With record enrolment levels that have topped 28,600 students, it’s no surprise the University of Manitoba receives hundreds of requests for information every month.
Prospective University of Manitoba students are particularly curious. They want to know what types of programs the university offers, how much their tuition will cost, where they can live on campus and when they should apply. And, as predominately high-school students who have grown up with the world wide web, their queries often arrive via e-mail, with an expectation of a quick response.
For the university, the challenge is accommodating the sheer volume of requests. The U of M’s admissions office receives dozens of e-mail inquiries every day. Plus, students investigating their post-secondary education options don’t take the weekend off: it’s not uncommon for staff to find 300 messages awaiting response when they return to work on Monday morning.
The volume of requests often makes a timely answer difficult and an immediate response next to impossible. Now, however, admissions staff have a new tool, and prospective students are able to have many of their questions answered with a few mouse clicks.
The solution is called askumanitoba, a new web-based question-and-answer service geared toward prospective students. Found by following the “future students” link from the university’s home page, or directly at www.umanitoba.ca/ask, the online resource invites students to pose a question by typing into a text box.
In fractions of a second, the software scans the questions for keywords and generates an appropriate response. The askumanitoba tool can presently provide an answer for most of the common questions posed by prospective University of Manitoba students.
“Rather than having to wait for a response via e-mail, students who use this tool can have an immediate answer,” says Derek Wahl, a student recruitment officer in the enrolment services office and a coordinator of the askumanitoba project.
“It’s a better way for students to have their questions answered.”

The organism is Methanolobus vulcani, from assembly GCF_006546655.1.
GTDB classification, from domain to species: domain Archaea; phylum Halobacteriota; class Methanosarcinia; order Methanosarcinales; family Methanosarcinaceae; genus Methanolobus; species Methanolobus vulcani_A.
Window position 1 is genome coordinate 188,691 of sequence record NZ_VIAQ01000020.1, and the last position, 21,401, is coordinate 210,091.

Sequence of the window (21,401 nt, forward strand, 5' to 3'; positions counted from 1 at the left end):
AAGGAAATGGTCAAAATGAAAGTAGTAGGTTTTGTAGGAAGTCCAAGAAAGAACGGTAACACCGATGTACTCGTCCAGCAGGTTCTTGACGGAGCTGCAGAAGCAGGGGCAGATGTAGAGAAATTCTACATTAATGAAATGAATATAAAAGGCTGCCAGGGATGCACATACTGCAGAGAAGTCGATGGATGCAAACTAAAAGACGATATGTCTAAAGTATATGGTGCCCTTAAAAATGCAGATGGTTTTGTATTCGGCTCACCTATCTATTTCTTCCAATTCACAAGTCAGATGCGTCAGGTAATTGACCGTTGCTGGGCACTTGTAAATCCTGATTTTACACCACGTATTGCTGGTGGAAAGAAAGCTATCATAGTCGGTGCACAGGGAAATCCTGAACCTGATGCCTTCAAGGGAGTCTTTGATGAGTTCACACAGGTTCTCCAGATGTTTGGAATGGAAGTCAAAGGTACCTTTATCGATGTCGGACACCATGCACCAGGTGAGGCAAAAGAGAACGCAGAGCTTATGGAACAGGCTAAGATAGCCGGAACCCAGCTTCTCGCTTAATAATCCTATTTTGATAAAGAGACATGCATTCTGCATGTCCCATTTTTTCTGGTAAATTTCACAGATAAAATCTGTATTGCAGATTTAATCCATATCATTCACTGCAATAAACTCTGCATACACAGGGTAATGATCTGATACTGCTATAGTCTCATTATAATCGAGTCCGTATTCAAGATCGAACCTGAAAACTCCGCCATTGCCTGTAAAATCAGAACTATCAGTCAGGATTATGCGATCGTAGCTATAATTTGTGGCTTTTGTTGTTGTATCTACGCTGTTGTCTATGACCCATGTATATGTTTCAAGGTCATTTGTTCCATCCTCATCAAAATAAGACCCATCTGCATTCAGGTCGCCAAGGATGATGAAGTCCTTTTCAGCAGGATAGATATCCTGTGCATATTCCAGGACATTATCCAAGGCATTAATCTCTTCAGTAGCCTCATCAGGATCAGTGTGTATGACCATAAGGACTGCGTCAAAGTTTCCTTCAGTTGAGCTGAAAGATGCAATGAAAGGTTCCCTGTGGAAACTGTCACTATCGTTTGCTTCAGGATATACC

The software also generates a top-10 list based on the most frequently asked questions, which serves as a quick way for students to find a response to common questions.
As well, askumanitoba provides guided navigation, which puts useful related information at students’ fingertips. For example, a student who inquires whether the university offers on-campus housing will receive a response that also includes links that profile each of the university’s five residences. A student from overseas who asks how to apply as an international students will be provided links to information on study permits, the university’s International Centre for Students and English-language proficiency requirements.
If the software is stumped, or if a student poses a particularly specific question, an e-mail option appears on screen, so students can still easily submit their queries directly to staff in the admissions office.
Wahl said the askumanitoba database is considered an open document, which means the project staff can continually update it to ensure most common questions will be quickly answered. The software can provide detailed reporting that allows the project's coordinators to gauge the accuracy of the responses given and ensure frequently asked questions are not being missed.
The project is presently in its first phase, said Wahl, which means it’s directed primarily at prospective undergraduate students, although an expansion is possible pending an evaluation of the new tool.
Check out askumanitoba at www.umanitoba.ca/ask.